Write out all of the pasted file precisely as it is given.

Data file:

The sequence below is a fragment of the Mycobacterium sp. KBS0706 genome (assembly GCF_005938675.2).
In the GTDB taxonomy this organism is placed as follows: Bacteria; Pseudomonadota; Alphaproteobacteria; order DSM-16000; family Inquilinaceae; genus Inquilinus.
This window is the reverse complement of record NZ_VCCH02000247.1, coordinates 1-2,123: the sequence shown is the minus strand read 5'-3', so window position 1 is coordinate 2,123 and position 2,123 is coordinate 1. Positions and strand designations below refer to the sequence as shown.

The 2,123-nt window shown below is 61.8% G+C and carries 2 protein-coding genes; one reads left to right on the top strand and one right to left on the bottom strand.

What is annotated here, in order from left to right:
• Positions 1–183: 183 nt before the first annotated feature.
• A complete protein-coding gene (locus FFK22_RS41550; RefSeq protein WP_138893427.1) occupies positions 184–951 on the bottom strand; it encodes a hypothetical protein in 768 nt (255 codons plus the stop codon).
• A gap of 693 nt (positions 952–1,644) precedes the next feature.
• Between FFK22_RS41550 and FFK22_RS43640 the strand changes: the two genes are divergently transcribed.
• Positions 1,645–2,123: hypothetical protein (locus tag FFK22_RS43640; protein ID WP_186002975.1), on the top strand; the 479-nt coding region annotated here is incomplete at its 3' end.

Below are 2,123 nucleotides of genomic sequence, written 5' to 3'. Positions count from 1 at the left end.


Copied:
The sequence below is a fragment of the Mycobacterium sp. KBS0706 genome (assembly GCF_005938675.2).
In the GTDB taxonomy this organism is placed as follows: Bacteria; Pseudomonadota; Alphaproteobacteria; order DSM-16000; family Inquilinaceae; genus Inquilinus.
This window is the reverse complement of record NZ_VCCH02000247.1, coordinates 1-2,123: the sequence shown is the minus strand read 5'-3', so window position 1 is coordinate 2,123 and position 2,123 is coordinate 1. Positions and strand designations below refer to the sequence as shown.

The 2,123-nt window shown below is 61.8% G+C and carries 2 protein-coding genes; one reads left to right on the top strand and one right to left on the bottom strand.

What is annotated here, in order from left to right:
• Positions 1–183: 183 nt before the first annotated feature.
• A complete protein-coding gene (locus FFK22_RS41550; RefSeq protein WP_138893427.1) occupies positions 184–951 on the bottom strand; it encodes a hypothetical protein in 768 nt (255 codons plus the stop codon).
• A gap of 693 nt (positions 952–1,644) precedes the next feature.
• Between FFK22_RS41550 and FFK22_RS43640 the strand changes: the two genes are divergently transcribed.
• Positions 1,645–2,123: hypothetical protein (locus tag FFK22_RS43640; protein ID WP_186002975.1), on the top strand; the 479-nt coding region annotated here is incomplete at its 3' end.

Below are 2,123 nucleotides of genomic sequence, written 5' to 3'. Positions count from 1 at the left end.